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The Industries of Scotland
Manufacture of Plate and Jewellery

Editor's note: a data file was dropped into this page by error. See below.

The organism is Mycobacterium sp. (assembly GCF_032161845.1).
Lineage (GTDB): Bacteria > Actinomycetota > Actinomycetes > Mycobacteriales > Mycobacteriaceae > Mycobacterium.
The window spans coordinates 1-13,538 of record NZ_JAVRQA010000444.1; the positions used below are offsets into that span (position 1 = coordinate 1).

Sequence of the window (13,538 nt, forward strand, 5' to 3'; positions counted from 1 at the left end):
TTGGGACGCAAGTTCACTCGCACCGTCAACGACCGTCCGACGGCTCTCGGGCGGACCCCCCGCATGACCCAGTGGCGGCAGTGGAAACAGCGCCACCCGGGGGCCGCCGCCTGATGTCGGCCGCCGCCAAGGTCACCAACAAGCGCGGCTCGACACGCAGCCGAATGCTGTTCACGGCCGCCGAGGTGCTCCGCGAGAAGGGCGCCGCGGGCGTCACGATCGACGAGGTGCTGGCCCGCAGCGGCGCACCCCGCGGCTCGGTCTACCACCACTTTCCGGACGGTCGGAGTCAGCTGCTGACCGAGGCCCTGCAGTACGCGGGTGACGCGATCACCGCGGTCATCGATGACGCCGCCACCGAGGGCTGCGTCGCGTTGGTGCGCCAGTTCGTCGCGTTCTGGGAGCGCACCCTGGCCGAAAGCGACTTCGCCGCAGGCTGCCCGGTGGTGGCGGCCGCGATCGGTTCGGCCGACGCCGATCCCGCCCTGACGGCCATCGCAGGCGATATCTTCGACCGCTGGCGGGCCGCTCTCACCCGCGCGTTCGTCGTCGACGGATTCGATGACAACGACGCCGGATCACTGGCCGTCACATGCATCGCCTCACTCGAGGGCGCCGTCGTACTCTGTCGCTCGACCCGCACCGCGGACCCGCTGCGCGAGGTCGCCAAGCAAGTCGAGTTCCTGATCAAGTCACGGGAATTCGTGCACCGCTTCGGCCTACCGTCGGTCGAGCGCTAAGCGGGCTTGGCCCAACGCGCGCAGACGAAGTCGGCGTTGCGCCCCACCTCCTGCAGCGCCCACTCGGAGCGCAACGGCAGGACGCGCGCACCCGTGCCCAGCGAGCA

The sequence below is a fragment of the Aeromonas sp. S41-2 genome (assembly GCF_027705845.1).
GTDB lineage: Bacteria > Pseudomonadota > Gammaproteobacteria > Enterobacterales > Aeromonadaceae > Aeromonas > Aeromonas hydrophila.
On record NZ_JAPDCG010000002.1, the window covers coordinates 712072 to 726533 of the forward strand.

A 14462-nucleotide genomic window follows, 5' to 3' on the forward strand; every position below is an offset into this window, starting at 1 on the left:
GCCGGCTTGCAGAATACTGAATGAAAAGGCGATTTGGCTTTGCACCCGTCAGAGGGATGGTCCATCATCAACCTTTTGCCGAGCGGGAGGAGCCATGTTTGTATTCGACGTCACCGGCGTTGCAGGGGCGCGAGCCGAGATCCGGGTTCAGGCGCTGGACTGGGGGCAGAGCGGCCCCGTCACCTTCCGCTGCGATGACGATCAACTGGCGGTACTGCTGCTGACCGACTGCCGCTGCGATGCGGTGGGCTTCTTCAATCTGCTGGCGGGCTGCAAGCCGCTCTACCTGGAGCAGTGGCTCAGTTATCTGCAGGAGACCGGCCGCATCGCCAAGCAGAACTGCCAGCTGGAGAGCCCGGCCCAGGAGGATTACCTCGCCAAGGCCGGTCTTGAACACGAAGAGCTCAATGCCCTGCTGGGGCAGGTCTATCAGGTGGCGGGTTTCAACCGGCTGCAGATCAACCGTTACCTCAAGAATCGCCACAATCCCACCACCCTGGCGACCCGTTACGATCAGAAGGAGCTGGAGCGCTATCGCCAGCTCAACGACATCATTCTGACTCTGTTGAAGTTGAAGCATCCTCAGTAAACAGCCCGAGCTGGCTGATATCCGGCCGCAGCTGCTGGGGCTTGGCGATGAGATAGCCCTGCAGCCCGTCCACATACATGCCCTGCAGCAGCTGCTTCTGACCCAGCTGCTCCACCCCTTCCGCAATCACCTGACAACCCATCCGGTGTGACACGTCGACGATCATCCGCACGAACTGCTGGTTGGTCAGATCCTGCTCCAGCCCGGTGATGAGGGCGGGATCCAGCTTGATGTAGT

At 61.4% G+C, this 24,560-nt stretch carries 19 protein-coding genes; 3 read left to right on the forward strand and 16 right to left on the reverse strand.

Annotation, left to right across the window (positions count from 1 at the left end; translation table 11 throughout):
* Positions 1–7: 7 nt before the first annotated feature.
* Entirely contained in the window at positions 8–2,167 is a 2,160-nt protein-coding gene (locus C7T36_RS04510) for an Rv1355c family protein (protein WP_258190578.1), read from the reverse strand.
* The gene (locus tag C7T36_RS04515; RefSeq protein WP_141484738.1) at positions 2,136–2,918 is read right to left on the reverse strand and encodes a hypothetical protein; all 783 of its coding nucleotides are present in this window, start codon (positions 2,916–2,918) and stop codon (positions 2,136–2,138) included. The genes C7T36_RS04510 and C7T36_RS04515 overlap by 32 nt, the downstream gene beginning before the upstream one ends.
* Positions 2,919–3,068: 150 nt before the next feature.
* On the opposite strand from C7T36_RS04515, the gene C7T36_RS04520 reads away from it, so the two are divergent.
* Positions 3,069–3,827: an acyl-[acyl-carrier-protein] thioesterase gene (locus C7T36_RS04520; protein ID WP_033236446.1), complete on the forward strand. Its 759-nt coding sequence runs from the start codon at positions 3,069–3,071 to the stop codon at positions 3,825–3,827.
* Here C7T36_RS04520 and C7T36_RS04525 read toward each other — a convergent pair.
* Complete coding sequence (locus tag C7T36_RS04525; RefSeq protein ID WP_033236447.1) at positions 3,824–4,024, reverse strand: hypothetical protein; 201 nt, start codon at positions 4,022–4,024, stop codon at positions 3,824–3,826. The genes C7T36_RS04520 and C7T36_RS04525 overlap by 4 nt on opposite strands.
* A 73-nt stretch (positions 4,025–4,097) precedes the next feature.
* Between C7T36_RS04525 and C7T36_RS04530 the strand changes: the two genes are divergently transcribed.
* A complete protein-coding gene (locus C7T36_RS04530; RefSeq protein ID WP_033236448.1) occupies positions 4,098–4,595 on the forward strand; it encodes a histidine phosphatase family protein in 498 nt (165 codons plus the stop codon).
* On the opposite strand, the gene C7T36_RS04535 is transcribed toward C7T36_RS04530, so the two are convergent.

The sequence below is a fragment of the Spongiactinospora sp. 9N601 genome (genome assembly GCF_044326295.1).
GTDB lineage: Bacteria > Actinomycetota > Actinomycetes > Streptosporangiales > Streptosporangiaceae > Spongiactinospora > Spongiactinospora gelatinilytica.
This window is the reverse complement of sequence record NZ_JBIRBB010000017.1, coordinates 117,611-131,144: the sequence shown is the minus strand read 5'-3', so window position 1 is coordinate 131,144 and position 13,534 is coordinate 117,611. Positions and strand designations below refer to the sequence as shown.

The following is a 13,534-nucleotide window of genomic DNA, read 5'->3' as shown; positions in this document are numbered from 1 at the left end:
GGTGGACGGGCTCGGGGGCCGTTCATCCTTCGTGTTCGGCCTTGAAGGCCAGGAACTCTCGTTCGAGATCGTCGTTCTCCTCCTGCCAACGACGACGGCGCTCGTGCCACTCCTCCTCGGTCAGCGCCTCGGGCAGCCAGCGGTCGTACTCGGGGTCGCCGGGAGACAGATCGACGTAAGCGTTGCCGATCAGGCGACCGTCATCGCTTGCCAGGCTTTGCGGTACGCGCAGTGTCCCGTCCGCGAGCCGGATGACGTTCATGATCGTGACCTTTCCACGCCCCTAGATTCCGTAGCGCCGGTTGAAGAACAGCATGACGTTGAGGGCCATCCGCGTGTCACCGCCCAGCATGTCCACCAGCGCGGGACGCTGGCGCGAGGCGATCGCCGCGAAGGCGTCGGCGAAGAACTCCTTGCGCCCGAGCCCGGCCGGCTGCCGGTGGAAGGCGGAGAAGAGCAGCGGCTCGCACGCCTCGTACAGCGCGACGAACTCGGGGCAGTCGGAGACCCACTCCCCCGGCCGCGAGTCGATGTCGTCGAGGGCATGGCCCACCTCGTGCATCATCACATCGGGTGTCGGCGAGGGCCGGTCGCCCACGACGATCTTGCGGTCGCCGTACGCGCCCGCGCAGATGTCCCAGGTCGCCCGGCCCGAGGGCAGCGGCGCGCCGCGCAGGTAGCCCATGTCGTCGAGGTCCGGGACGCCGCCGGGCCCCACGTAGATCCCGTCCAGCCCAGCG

MANY centuries before coal or iron or any other mineral was known to them, the inhabitants of Scotland were acquainted with gold. Found in the river-beds of their own rugged country, the precious metal was to them an object of delight; and with the aid of stone hammers they formed it into rude ornaments for the decoration of their persons. Antiquarian research has brought to light many curious and interesting facts relating to the use of both gold and silver in this country in prehistoric times, and numerous articles of ornament fashioned in these metals are preserved in the Museum of the Society of Antiquaries in Edinburgh. Coming down to historic times, we find that the Scotch had such a love for trinkets, that the Norsemen in their sagas reproachfully characterised them as "forlorn wearers of rings." In the records of the twelfth century, there is distinct evidence that gold was found in Scotland; for David I. conveyed by charter to the abbey of Dunfermline one-tenth part of all the precious metal found in Fife and Kinross. If one-tenth of the gold found in these counties was considered a fit gift from a king to a favourite ecclesiastical institution, we may conclude that the entire quantity obtained was considerable. Sir David Lindsay, the tutor of James V., in recounting the advantages of Scotland, says:—"Of everilk mettell we have the riche mynis, baith gold, silver, and stanes precious." James IV. had opened gold mines at Leadhills, and the search for the precious metal was continued by James V., who obtained the service of foreign miners, and conducted the operations in a more systematic manner than formerly. It is said that his enterprise was rewarded by obtaining gold to the value of L.300,000. At a later period gold was got at Wanlockhead by a Dutchman named Greig. The gold found by him was made into a basin capable of holding an English gallon of liquid. The basin was filled with coins also made of Scotch gold, and presented by the Regent Morton to the King of France. One of the Earls of Hopetoun caused a search for gold to be made in the same locality at a later period; but the expenses were greater than the value of the metal found, and the adventure was abandoned, though not before sufficient gold had been obtained to form a small piece of plate. It is recorded by Boethius, Buchanan, and others, that gold was at one time found in remunerative quantities in Glengabber, a tributary of Megget Water in Peeblesshire. Mention is made of a nugget weighing thirty ounces having been found by some of the early miners. The largest piece ever got at Wanlockhead weighs four or five ounces, and is preserved in the British Museum. A grand scheme for the formation of a mining company to search for gold in Scot¬land was submitted to the Council of Queen Elizabeth. The company was to consist of twenty-four landed gentlemen, each of whom was to pay L.300 in support of the company. The prospect of suc¬cess not being considered strong enough to induce gentlemen to embark in the scheme, it was suggested that each shareholder should be knighted, and called the "Knight of the Golden Mine," or the "Golden Knight," but the company never was formed.